In the summer of 2018, Taryn and Marty sold nearly everything they had, packed what they could and left for a wild adventure. Together with their kids Matilda (8), Francis (6) and Viggo (3), they started travelling the world, full-time and full of enthusiasm. On their Quartier Collective website and Instagram they allow all of us a peek into their day-to-day. With a story so fascinating, we couldn’t help but reach out and ask them some of the questions that came to our mind. Marty answered them brilliantly.
How did you get the travel bug ? Was it passed on to you by your parents or how do those things work ?
We both grew up in landlocked towns, Taryn in Idaho and myself in rural Canada, where life beyond high school was basically written like a doctor’s prescription. The girls could be nurses or teachers and the boys could be cops or work in the oil field. The world seemed too big to know and most in our towns were happy to leave it that way. Taryn chose her own fate; she graduated early and moved to the “big” city of Seattle. She got an apartment and a job in a restaurant and never looked back. Modeling gigs took her to faraway lands, and the hook was set. I papered my bedroom with maps pulled from National Geographic magazines and listened intently to my father’s tales of his own grand voyages in far-off lands in his younger, wilder years. But the big world still pulled at my father, and when I was 13 the family sold everything, bought a big pickup truck and drove to Belize, on the Caribbean side of Central America. The year spent there, and the long road trips down and back, were life changing.
What was the first big trip you embarked on and what memories do you still carry with you?
Taryn spent a couple of months in Seoul as a 16-year-old, working for a modelling agency. On her first trip through an Asian market she recalls pig heads on sticks and animal parts unknown, smells and sights that let her know she was a long ways from Idaho. She stayed in an apartment with a few other girls, all models and all similarly far from home. It was a lesson in independence, but also in listening to your gut. In my 16th summer my twin brother and I took a train across the Canadian prairies and Rocky Mountains, then a boat up the inside passage to search for work in Alaska. We ended up in a logging camp, sleeping in a bunkhouse built on rafts that floated in a remote bay. We spent that summer growing wispy beards and trying to be as tough as the loggers around us. We chased humpback whales in a tiny aluminium skiff and got our work pants so dirty they would stand up on their own when dried against the wood burning stove.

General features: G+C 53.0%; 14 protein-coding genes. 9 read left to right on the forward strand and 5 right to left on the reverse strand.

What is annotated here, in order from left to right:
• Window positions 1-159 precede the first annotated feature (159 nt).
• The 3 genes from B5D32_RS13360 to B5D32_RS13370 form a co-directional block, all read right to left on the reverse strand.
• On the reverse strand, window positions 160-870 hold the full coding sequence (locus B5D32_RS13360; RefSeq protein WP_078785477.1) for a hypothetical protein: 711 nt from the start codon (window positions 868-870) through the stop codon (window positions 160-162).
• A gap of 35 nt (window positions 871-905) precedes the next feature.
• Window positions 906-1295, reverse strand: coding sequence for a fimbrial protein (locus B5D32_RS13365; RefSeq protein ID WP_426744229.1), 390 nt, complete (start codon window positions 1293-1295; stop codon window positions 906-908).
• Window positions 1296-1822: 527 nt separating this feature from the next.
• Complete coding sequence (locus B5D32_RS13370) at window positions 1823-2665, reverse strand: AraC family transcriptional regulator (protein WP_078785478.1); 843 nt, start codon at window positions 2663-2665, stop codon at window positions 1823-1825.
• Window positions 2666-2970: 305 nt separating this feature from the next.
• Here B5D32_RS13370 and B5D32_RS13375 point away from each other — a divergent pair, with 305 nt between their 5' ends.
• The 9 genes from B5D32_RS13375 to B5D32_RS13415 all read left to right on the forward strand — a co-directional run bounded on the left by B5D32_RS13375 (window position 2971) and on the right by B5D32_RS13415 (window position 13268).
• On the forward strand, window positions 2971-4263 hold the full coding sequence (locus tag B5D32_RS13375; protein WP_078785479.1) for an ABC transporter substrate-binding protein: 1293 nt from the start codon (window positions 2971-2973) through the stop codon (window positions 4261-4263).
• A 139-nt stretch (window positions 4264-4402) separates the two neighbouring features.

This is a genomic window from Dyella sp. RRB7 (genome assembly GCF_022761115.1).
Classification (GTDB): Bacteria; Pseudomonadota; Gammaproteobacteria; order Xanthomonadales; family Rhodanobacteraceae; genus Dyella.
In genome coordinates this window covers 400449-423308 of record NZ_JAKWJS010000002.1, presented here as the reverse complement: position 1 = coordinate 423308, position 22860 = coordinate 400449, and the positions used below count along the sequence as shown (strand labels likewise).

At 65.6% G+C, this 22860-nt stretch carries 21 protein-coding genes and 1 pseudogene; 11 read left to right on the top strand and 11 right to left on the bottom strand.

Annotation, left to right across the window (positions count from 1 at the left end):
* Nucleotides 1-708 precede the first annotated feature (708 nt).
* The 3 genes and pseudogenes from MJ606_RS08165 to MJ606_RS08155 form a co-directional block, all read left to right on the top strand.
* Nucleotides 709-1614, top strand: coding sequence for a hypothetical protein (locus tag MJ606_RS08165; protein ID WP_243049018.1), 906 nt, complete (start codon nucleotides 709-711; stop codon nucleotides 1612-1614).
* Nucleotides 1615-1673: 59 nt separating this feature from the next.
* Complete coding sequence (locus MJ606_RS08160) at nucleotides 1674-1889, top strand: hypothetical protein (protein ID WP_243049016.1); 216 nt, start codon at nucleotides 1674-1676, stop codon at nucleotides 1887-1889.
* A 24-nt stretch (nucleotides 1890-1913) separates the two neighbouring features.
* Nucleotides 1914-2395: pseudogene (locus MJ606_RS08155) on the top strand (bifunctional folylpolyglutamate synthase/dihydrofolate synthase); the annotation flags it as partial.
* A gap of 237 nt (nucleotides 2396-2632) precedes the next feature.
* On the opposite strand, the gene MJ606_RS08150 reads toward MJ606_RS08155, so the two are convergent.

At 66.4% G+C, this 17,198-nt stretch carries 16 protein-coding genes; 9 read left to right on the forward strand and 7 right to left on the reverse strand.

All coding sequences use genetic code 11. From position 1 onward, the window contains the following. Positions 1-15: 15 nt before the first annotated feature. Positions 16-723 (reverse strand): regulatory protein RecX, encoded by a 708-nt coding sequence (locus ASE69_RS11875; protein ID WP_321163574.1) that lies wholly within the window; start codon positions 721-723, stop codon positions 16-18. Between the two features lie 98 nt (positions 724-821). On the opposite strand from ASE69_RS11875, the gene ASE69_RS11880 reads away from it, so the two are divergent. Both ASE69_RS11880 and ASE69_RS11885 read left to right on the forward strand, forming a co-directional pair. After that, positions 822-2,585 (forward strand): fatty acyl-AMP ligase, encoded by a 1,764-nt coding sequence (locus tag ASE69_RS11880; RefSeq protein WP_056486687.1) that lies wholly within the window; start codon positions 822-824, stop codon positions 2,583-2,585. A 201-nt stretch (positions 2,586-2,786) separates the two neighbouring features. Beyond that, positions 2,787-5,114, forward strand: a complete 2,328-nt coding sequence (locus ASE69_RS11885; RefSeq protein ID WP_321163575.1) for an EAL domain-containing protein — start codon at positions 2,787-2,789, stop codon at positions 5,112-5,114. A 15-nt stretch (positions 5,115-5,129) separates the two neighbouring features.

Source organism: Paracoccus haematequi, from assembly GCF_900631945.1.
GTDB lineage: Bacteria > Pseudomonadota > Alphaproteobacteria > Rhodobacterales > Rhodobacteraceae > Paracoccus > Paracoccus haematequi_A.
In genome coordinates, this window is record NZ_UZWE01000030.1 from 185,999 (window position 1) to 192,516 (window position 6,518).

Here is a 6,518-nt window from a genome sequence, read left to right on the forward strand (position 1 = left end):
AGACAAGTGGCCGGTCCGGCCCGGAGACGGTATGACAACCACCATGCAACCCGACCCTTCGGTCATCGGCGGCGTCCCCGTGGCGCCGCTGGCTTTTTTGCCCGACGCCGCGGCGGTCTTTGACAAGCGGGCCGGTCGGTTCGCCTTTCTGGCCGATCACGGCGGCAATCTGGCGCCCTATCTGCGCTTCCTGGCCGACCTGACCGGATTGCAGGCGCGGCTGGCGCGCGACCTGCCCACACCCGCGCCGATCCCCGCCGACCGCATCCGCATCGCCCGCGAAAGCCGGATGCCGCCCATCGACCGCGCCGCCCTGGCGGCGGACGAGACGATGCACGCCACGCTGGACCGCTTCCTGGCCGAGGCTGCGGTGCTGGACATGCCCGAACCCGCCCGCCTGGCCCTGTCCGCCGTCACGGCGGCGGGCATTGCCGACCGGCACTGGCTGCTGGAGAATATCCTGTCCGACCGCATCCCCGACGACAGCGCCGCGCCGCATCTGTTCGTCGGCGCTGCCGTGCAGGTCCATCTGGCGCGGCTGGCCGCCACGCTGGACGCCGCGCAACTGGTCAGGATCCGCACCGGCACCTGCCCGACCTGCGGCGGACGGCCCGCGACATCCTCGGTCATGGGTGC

Before reading up on you guys, we’d never heard of Vashon Island. Can you briefly tell us how you ended up living there and what that experience was like ? How hard was leaving ?
Vashon is a strange, magical little island, deep green with cedar and home to a holdout community of old hippies, organic farmers and fishermen. We got our produce from unmanned farmsteads where you’d just leave cash in an old coffee can and bring a little extra next time if you were short. The kids walked through the forest and across a field to a darling little school where they spent their days out of doors, whatever the weather, caring for farm animals, making medicine from plants and singing songs to the earth. The island is a short ferry ride from downtown Seattle, so my days started and ended with a long bike ride and a beautiful ferry passage. For Taryn, though, the island in winter was dark and wet, lonely at times and with social codes that ran in ruts and were difficult to cross. A month in Mexico was a balm to her seasonal depression. But with balance, Vashon could be paradise. We lived on a legendary property called the “Jesus Barn Farm”, named after the old barn with “Jesus” painted on it in great, swirling letters, that had been the nexus of a band of peaceniks who’d revolved around the farm for decades. By the time we arrived the barn had become an events space, with a sound system and a broken disco-ball. Everyone on the island had stories of the Jesus Barn Farm, getting drunk at a wedding, doing mushrooms out in the field behind the barn, fistfights and drama too. We revived a bit of the fun, hosting family dance nights with neighbors and friends from the city. The only mushrooms were in the quiche. We knew when we left, we were not likely to find a sweeter way of life. But we were excited for change and growth. Maybe someday we’ll be back, at least for a barn dance!
It’s been over a year since you packed up and left your old lives behind. What changes have you noticed within yourselves ? In what ways have your children changed ?
We’ve all become more adaptable in very real ways. We can react to changing plans more quickly and with less stress. We can pack up in thirty minutes where it used to take days. We’re carrying much more stress, but we have learned how to stay focused and not get overwhelmed. We ask each other for help more than we used to. When everything around you is new it’s easier to drop the ego and admit the gaps in your knowledge. The children have become braver, more willing to make mistakes and risk looking foolish. For Viggo this comes naturally but the older two are quiet and bookish and typically horrified at the idea of making a mistake. This has been a great development for them.